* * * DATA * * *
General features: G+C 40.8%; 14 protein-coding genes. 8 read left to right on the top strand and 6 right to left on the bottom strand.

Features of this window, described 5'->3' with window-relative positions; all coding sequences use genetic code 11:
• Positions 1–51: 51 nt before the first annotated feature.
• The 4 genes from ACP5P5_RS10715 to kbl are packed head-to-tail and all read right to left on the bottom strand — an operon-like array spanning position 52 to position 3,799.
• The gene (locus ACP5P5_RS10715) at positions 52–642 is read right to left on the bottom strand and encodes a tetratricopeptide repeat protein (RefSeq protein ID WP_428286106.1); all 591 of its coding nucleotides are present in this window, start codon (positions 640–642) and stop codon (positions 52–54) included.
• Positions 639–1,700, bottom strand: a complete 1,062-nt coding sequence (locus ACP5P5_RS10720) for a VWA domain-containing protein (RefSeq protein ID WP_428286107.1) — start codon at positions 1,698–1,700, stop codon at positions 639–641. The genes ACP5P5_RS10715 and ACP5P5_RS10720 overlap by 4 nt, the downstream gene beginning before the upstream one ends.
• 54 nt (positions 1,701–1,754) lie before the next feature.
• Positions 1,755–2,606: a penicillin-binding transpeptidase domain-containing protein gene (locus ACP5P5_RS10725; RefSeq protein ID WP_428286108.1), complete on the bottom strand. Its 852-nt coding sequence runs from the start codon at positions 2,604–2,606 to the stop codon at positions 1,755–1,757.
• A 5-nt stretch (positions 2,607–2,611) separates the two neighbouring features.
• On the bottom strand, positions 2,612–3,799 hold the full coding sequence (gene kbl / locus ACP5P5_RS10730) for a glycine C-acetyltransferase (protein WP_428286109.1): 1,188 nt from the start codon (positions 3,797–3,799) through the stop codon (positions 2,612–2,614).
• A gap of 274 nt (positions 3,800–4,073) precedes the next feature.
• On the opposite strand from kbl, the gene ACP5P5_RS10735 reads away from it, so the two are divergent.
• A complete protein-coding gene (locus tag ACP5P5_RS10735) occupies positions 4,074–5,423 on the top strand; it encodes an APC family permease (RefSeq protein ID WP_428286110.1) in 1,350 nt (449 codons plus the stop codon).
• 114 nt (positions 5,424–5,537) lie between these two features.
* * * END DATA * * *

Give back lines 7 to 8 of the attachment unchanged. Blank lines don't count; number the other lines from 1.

• 54 nt (positions 1,701–1,754) lie before the next feature.
• Positions 1,755–2,606: a penicillin-binding transpeptidase domain-containing protein gene (locus ACP5P5_RS10725; RefSeq protein ID WP_428286108.1), complete on the bottom strand. Its 852-nt coding sequence runs from the start codon at positions 2,604–2,606 to the stop codon at positions 1,755–1,757.